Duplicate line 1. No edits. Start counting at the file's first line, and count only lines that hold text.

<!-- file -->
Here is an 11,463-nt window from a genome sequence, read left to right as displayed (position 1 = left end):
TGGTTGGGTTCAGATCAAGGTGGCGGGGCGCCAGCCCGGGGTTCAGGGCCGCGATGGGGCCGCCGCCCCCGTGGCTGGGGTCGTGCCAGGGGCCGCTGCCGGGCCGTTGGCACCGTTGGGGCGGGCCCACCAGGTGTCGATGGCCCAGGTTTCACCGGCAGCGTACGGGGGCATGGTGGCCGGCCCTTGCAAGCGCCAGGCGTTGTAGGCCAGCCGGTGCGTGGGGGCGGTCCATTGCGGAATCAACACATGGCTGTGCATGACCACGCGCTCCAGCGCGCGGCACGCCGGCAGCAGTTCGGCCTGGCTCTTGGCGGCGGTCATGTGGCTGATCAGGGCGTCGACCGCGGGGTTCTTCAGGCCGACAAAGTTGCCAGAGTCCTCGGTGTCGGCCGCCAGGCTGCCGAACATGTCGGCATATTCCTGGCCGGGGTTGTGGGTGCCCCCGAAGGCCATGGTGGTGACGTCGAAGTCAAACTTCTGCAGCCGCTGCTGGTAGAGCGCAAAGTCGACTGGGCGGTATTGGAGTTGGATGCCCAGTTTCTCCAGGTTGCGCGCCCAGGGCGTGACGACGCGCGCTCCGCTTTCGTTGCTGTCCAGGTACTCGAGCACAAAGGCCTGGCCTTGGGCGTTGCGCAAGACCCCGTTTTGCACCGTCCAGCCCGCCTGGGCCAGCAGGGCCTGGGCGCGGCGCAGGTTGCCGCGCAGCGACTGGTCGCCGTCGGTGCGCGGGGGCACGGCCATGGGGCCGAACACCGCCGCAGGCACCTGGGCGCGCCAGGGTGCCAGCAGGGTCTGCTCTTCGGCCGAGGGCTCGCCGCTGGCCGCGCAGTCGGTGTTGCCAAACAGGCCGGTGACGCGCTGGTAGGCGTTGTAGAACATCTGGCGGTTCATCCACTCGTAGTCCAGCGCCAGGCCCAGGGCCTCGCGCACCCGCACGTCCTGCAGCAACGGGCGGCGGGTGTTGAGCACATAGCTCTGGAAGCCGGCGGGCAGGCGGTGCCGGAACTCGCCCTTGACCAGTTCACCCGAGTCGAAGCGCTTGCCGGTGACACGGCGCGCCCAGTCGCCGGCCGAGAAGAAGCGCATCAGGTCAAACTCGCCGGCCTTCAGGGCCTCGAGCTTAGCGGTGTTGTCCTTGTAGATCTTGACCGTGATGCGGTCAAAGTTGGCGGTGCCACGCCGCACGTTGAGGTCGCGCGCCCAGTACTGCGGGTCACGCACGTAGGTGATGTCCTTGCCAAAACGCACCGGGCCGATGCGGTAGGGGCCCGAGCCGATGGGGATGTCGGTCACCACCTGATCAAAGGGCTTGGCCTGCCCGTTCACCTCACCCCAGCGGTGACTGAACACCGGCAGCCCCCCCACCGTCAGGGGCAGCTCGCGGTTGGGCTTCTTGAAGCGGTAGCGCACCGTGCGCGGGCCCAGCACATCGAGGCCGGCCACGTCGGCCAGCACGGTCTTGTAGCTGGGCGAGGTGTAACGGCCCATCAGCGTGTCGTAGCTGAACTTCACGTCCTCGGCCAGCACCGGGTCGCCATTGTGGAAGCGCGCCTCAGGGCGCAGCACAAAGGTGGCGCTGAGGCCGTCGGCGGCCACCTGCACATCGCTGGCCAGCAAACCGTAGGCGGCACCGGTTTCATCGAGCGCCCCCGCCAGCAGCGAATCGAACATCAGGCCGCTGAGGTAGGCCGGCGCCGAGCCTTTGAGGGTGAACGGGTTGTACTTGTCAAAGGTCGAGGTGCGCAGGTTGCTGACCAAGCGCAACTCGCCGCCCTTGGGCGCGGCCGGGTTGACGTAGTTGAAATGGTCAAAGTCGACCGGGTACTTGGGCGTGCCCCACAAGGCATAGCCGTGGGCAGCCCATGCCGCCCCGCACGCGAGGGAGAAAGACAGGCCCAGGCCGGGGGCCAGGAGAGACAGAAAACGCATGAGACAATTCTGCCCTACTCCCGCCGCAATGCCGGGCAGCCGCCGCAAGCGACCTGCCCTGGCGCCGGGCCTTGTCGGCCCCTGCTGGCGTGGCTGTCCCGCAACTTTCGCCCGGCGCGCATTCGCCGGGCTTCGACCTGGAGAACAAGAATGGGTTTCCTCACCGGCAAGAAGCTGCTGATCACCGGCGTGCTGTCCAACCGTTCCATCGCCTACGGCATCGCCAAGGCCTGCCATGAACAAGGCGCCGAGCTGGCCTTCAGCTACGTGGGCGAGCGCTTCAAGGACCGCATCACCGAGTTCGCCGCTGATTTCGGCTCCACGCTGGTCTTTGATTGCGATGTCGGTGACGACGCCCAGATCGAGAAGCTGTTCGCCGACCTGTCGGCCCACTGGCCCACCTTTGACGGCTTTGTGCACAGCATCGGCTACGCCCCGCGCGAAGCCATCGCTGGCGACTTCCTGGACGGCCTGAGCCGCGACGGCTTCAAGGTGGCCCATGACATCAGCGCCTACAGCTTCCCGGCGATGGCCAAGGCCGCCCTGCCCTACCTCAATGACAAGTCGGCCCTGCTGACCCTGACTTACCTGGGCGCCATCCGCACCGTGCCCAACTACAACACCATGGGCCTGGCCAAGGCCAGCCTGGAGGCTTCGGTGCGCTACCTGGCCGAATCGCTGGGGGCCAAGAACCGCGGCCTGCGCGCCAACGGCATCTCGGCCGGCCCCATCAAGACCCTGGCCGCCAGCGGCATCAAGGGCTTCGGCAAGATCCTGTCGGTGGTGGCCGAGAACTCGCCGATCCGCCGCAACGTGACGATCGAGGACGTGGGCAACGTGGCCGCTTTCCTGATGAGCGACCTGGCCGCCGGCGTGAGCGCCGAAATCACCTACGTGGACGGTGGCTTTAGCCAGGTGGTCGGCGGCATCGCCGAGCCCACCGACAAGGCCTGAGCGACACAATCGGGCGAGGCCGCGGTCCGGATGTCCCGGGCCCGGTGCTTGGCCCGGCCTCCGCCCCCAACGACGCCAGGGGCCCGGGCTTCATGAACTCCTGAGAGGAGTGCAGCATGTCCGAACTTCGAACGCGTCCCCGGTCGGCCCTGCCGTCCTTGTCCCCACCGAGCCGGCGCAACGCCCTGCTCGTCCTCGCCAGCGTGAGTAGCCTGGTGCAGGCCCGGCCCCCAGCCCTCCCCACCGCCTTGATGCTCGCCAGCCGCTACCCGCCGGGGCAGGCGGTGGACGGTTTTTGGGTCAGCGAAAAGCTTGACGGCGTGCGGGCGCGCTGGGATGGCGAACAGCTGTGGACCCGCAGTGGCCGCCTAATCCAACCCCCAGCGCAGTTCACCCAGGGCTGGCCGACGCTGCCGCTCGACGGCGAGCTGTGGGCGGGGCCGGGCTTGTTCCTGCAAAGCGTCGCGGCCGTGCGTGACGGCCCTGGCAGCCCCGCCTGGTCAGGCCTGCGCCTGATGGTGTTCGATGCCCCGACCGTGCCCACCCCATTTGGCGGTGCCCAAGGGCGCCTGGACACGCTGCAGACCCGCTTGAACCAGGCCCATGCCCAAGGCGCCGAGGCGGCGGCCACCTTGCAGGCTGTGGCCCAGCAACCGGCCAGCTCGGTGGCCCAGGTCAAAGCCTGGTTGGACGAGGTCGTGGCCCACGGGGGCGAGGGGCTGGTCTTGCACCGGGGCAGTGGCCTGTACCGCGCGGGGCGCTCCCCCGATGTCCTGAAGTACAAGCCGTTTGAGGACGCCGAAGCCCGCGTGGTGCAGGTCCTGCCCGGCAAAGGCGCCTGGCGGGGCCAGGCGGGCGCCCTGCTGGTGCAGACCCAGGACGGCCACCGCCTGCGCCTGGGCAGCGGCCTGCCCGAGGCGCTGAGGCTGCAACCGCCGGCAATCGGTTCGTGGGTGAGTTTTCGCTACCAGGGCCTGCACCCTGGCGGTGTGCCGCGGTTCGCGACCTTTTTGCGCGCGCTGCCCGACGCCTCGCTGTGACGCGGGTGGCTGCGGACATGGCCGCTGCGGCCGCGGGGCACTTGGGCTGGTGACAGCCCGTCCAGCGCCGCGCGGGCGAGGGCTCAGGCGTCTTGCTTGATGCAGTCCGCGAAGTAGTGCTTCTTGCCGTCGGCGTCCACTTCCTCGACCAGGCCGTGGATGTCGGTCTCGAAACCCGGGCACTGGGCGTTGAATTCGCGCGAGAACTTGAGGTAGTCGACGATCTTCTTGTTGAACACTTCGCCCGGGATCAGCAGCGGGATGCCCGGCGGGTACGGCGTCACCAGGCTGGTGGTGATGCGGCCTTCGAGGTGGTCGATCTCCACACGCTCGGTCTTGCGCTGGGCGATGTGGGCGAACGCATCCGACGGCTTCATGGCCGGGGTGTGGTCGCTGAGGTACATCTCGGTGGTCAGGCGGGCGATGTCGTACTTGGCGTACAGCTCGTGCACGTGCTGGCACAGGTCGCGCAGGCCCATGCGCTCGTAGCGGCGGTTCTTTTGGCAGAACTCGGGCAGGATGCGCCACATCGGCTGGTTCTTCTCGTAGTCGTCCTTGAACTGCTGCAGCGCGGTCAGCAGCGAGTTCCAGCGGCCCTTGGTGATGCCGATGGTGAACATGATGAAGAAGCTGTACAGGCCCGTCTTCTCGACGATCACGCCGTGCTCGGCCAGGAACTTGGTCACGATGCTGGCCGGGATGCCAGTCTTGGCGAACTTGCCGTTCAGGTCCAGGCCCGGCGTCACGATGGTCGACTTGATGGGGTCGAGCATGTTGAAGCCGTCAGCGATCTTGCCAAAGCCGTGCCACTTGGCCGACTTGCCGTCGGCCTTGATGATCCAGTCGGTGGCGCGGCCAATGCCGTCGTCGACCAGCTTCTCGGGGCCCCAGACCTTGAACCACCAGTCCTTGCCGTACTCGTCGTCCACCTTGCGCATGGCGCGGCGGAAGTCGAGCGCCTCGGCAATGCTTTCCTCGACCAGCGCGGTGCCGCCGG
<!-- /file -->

Here is an 11,463-nt window from a genome sequence, read left to right as displayed (position 1 = left end):